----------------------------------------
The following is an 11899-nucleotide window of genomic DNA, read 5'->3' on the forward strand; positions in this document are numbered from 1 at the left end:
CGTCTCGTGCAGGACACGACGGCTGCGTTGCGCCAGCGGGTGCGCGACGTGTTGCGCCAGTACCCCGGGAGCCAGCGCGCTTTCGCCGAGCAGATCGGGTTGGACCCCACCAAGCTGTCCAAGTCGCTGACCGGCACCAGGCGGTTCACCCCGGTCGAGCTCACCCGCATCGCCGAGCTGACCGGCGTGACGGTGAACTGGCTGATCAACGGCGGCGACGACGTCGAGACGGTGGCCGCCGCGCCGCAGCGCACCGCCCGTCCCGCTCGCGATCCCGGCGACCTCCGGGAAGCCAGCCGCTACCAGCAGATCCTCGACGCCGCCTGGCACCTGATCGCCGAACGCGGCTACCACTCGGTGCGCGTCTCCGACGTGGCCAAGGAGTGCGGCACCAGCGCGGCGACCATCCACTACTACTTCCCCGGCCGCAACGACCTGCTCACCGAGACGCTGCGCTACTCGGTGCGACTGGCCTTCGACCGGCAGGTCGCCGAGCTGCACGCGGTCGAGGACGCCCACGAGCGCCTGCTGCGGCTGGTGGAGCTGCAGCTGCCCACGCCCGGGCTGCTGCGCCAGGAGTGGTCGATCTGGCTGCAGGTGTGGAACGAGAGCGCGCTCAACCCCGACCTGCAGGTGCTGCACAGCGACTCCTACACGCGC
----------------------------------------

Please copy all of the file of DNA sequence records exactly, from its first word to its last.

The following is an 11899-nucleotide window of genomic DNA, read 5'->3' on the forward strand; positions in this document are numbered from 1 at the left end:
CGTCTCGTGCAGGACACGACGGCTGCGTTGCGCCAGCGGGTGCGCGACGTGTTGCGCCAGTACCCCGGGAGCCAGCGCGCTTTCGCCGAGCAGATCGGGTTGGACCCCACCAAGCTGTCCAAGTCGCTGACCGGCACCAGGCGGTTCACCCCGGTCGAGCTCACCCGCATCGCCGAGCTGACCGGCGTGACGGTGAACTGGCTGATCAACGGCGGCGACGACGTCGAGACGGTGGCCGCCGCGCCGCAGCGCACCGCCCGTCCCGCTCGCGATCCCGGCGACCTCCGGGAAGCCAGCCGCTACCAGCAGATCCTCGACGCCGCCTGGCACCTGATCGCCGAACGCGGCTACCACTCGGTGCGCGTCTCCGACGTGGCCAAGGAGTGCGGCACCAGCGCGGCGACCATCCACTACTACTTCCCCGGCCGCAACGACCTGCTCACCGAGACGCTGCGCTACTCGGTGCGACTGGCCTTCGACCGGCAGGTCGCCGAGCTGCACGCGGTCGAGGACGCCCACGAGCGCCTGCTGCGGCTGGTGGAGCTGCAGCTGCCCACGCCCGGGCTGCTGCGCCAGGAGTGGTCGATCTGGCTGCAGGTGTGGAACGAGAGCGCGCTCAACCCCGACCTGCAGGTGCTGCACAGCGACTCCTACACGCGC